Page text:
DisplayLink MSI Installer is coming…

The cat’s out of the bag πŸ™‚ If you’re geeky enough to read release notes, you may have spotted this in our 4.6 release notes:

Support for corporate deployment of DisplayLink software
——————————————————–
It is now possible to obtain a DisplayLink software installation solution that supports automated and remote installation scenarios. This kind of installation requires specific installation steps, detailed in the User Guide that is part of the Corporate Installer.

Yup, it’s true: we’re releasing an MSI installer very soon.

I’m excited about this news on two fronts. Firstly, this is the first time that I’ve contributed directly to a software release; I wrote the Deployment User Guide,Β gave advice on what IT Administrators want from a corporate installer,Β and helped steer testing scenarios. Secondly, this feature will allow IT Administrators to deploy DisplayLink’s software onto thousands of PCs simply and easily, further strengthening our ease-of-use message. And I don’t need to tell you how awesome GPSI+MSI is for us IT admins! πŸ™‚

The “Corporate Install” package is different to the standard software release and will require you to register with DisplayLink in order to obtain the MSI files and sign the EULA. Once obtained, you can then deploy DisplayLink software to all the computers in your network via Group Policy Software Installation. Of course, you can perform silent/unattended installs manually via msiexec if you wish as well.

It’s worth mentioning again that the MSI installer has not been released yet, but it is coming.Β 

Stay tuned for more info! πŸ™‚

Automated Backups for MS SQL Express

If you’ve ever struggled with configuring automated, scheduled backups for a SQL Express server, then check out Brian Knight’s super handy scripts.

The script contains three files:

  • BackupExpress.sql – Does the bulk of the work, backing up every database on the instance other than tempdb.
  • BackupExpress.cmd – The batch file that executes the script. Must pass in the instance name.
  • ScheduleBackups.cmd – Schedules the job by using AT. Must pass in the instance name to schedule like ScheduleBackups.cmd .\SQLExpress.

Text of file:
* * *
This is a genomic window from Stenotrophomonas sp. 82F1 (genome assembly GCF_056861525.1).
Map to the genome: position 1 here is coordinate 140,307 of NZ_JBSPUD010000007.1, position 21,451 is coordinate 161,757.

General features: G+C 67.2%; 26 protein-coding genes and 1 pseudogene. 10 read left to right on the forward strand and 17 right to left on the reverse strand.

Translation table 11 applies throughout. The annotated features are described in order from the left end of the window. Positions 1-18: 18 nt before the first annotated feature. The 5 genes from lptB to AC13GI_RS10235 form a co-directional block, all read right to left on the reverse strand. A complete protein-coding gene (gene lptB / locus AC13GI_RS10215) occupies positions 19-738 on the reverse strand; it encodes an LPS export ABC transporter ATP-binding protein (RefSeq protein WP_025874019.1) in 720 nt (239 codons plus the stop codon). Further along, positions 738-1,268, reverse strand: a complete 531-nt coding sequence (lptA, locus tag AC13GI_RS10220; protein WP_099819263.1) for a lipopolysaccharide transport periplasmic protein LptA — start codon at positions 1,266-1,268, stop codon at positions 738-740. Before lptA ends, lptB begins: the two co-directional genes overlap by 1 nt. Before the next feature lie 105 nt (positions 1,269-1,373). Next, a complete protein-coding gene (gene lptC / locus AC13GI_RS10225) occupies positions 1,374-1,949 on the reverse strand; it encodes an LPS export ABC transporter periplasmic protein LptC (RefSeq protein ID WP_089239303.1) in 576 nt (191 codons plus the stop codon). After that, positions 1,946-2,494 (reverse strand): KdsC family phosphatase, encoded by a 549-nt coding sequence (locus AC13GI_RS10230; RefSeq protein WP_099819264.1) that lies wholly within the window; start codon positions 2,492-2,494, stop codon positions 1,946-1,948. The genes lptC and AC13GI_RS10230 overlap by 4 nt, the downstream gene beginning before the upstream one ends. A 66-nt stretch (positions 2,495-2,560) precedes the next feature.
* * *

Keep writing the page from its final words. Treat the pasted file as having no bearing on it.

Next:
To do this, make sure you have the Task Scheduler service started. Uncompress all three of the files into the root of your C drive and run the schedule file from the command prompt.

I tried to keep the solution simple since most people that have SQL Express on their workstation may not be technical. So with that said, there is very little configuration or options. The backup solution keeps 7 days of history and constantly overwrites the previous week’s backup.

Grab the scripts from the full blog post.

Don’t forget to add the Instance name of your SQL Express Server when you run ScheduleBackups.cmd from the command line, like so:

Slipstream Project 2003 SP3

How to slipstream Service Pack 3 into Microsoft Office Project 2003

These instructions apply to Project 2003 Standard Edition. To slipstream other versions, you’ll need to replace PRJSTDE.MSI with the name of the MSI for your Project Edition.

Steps

You’ll need a Volume Licence Key setup CD.

Save to C:\project2003\

Download Project 2003 SP3

Extract its contents to C:\Project2003SP3\ with:

Perform slipstream with:

Delete the C:\Project2003SP3\ folder as you no longer need it πŸ™‚

Say “No to all” when asked if you want to replace files

This used to do my head in until I found this little tip on Lifehacker.

Picture this: You’re consolidating your digital music collection from numerous locations to a single directory on a networked drive. To save time, you don’t want to replace existing files as these are most likely duplicates, and network transfers are often slow. Unfortunately, when Windows pops up and asks you whether you want to replace the existing file, it gives you every option you’d like apart from the most useful: “No to all”.

confirm-file-replace-no-to-all.png

To tell Windows “No to all”, hold down Shift while clicking No, and it will apply to all replacements for that transaction πŸ™‚

This will also work when Windows asks whether you want to move Read-only Files or not.

Automatically download every hotfix released for Windows XP since SP2

Automatically downloading hotfixes since XP SP2

To automatically download every hotfix released for Windows XP post Service Pack 2, just run this script. [Source site].

You’ll probably want to drop wget into your system32 directory before running the command, otherwise it’ll try to use your browser to individually download the files.

Once the script has finished, you can then integrate the hotfixes into your XP SP2 source and burn a bootable ISO using something like nLite. I’ll cover more options for integrating hotfixes in a later post.

The reasons for wanting to integrate post-SP2 hotfixes are numerous; but mainly, it saves time (using both WSUS and Microsoft Update take a while), and, overall, makes for a cleaner install.

It took me ages to find this via Google, so much kudos to Ross Smith for creating such a useful script. Thanks Ross!